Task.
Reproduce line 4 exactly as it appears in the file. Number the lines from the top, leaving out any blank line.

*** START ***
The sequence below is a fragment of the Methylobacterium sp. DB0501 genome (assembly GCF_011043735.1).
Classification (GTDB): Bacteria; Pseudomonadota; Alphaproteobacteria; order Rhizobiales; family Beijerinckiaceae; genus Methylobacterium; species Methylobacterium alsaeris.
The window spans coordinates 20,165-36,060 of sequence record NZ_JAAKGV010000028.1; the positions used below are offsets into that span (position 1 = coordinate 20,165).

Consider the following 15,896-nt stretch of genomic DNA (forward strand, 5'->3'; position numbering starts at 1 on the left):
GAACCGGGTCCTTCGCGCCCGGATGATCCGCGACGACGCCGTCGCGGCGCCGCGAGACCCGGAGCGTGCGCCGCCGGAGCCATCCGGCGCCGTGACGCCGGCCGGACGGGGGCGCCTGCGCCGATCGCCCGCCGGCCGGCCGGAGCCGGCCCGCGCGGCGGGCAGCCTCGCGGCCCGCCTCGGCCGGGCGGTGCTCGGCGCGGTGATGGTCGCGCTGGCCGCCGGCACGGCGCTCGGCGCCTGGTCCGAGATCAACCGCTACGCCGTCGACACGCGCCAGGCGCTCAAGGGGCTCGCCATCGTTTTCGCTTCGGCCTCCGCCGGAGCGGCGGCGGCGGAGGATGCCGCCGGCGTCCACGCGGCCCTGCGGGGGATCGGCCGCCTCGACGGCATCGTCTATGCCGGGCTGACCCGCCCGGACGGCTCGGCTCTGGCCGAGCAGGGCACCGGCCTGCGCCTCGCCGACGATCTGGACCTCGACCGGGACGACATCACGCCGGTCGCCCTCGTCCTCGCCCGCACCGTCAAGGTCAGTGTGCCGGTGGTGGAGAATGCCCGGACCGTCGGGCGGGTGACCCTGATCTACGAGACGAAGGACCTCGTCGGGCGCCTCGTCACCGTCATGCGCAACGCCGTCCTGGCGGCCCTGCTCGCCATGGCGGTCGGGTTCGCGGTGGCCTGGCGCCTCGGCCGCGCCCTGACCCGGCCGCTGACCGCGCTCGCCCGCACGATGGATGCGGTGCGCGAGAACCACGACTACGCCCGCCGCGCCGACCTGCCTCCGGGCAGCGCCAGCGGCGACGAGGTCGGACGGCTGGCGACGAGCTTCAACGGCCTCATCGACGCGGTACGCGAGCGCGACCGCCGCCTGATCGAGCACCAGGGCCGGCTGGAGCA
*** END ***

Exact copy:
Consider the following 15,896-nt stretch of genomic DNA (forward strand, 5'->3'; position numbering starts at 1 on the left):